TS Picks: September 26, 2016

World leaders agree to fight superbugs; researchers edit human embryos; peer reviewers’ motivations

Tracy Vence
Sep 27, 2016

Scanning electron micrograph of methicillin-resistant Staphylococcus aureusWIKIMEDIA, NIAID/NIH

Selections from The Scientist’s reading list:

  • “We are losing our ability to protect both people and animals from life-threatening infections,” United Nations (UN) Secretary General Ban Ki-moon said during last week’s meeting on antibiotic-resistant superbugs (via Scientific American). “It’s a very present reality.” As The New York Times reported, world leaders agreed to develop national action plans to reduce the looming threat of widespread antibiotic resistance. “Having the U.N. discuss this issue is exciting, but it’s up to the member states to make it real,” Lance Price of George Washington University told The New York Times.
  • The Karolinska Institute’s Fredrik Lanner and colleagues are attempting to edit undisclosed genes in human embryos using CRISPR, he told NPR’s Shots last week (September 22). The researchers are using embryos donated by couples who had undergone in vitro fertilization. “My sense is that there are different groups out there doing this kind of work, but they haven’t opened up their labs,” Paul Knoepfler from the University of California, Davis, told Science News. Harvard University’s George Church agreed, telling Science News that while Lanner was the first to publicly disclose his team’s experiments, he’s not the first to attempt using CRISPR on viable human embryos.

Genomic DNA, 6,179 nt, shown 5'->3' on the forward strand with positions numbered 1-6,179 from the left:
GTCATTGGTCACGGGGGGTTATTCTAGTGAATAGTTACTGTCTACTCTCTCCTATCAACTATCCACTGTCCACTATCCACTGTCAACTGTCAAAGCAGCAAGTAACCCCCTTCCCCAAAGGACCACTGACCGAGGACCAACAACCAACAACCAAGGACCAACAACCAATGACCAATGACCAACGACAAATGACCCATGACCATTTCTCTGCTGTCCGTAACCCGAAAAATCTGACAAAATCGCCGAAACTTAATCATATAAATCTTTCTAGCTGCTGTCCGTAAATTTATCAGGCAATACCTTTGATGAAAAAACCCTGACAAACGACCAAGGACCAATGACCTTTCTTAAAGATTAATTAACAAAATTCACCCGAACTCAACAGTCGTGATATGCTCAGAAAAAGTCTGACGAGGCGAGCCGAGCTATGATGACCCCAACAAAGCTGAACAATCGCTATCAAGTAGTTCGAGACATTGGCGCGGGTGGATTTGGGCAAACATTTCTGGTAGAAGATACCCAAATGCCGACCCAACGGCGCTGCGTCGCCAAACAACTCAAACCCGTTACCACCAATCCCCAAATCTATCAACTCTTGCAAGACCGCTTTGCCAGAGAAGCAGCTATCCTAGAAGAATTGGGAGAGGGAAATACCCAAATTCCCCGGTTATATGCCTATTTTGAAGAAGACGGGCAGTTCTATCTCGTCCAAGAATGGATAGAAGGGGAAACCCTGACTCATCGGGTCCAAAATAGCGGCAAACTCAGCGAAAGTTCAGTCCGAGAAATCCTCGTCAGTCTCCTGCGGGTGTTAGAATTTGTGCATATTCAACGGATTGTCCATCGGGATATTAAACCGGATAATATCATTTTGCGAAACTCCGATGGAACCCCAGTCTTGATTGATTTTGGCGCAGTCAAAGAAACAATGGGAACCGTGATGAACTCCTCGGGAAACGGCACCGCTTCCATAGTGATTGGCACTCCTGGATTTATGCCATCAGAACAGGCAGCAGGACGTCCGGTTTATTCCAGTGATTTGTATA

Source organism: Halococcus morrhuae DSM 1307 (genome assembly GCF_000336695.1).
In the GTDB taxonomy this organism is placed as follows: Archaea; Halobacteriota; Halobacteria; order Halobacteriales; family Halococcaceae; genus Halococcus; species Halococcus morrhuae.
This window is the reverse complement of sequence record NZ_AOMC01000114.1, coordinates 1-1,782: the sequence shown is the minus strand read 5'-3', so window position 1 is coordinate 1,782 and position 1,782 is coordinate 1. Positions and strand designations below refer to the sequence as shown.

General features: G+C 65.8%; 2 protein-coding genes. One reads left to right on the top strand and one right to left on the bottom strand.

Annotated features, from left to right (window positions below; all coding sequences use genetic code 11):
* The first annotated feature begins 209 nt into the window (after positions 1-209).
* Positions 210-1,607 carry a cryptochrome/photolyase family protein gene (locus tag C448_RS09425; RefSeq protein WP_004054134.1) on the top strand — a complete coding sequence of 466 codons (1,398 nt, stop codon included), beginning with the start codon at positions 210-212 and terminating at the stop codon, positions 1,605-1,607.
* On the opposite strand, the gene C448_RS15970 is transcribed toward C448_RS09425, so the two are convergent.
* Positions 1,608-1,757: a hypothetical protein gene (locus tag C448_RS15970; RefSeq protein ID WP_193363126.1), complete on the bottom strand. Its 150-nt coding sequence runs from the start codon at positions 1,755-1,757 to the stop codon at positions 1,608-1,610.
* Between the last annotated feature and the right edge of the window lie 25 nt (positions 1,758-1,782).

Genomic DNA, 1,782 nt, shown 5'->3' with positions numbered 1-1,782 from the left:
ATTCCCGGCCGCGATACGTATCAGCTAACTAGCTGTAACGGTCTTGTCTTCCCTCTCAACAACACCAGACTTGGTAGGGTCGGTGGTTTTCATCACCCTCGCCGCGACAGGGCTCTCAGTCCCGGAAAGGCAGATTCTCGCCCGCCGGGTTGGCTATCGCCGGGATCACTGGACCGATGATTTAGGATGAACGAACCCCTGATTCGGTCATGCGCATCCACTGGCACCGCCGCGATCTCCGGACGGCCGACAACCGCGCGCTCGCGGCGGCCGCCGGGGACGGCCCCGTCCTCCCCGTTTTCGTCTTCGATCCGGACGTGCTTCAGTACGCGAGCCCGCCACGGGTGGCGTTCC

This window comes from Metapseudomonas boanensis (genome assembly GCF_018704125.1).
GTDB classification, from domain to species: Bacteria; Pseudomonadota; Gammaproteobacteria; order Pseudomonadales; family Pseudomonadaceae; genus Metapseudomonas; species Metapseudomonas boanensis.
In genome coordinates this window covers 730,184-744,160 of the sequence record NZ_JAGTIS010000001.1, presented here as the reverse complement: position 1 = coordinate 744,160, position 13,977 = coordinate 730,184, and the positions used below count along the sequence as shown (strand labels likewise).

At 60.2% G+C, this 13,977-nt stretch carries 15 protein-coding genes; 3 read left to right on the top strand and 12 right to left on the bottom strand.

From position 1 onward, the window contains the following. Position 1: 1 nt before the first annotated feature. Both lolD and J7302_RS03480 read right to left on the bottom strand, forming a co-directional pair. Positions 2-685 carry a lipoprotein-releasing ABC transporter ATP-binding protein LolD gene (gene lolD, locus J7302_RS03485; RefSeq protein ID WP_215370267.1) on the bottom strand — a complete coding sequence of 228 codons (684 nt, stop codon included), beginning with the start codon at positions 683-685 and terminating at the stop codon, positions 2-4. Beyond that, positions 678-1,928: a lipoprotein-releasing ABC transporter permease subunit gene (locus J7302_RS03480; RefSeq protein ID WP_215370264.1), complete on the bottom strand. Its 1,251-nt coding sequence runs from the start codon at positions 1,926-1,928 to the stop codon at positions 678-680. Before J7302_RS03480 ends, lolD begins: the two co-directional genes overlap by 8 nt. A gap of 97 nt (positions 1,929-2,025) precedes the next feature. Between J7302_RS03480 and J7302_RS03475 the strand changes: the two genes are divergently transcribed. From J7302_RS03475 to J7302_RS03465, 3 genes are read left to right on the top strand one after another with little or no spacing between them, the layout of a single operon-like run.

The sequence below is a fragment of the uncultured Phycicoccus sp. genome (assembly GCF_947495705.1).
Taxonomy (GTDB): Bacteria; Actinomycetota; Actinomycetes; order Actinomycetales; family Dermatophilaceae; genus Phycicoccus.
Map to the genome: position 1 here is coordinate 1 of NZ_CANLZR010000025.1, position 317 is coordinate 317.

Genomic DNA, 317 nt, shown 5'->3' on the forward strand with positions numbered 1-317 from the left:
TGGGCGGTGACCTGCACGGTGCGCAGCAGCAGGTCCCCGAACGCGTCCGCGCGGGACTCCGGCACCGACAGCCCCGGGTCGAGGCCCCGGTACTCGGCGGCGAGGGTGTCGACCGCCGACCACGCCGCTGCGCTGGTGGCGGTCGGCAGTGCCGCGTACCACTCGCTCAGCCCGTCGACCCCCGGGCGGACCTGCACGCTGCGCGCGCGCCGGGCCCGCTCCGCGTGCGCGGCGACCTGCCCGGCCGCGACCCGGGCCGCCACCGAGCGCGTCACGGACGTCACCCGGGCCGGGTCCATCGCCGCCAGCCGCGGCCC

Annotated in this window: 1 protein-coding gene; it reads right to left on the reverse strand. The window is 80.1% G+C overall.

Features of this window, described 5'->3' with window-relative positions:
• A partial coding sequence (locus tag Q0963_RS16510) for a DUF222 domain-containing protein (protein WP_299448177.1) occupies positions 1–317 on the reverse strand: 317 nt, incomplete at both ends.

• Slate asked the year’s most prolific peer reviewer why he chooses to evaluate the work of his colleagues. “Being a reviewer and an author are two sides of the same coin,” said Jonas Ranstam. “You’re morally obliged. That’s how the system works.”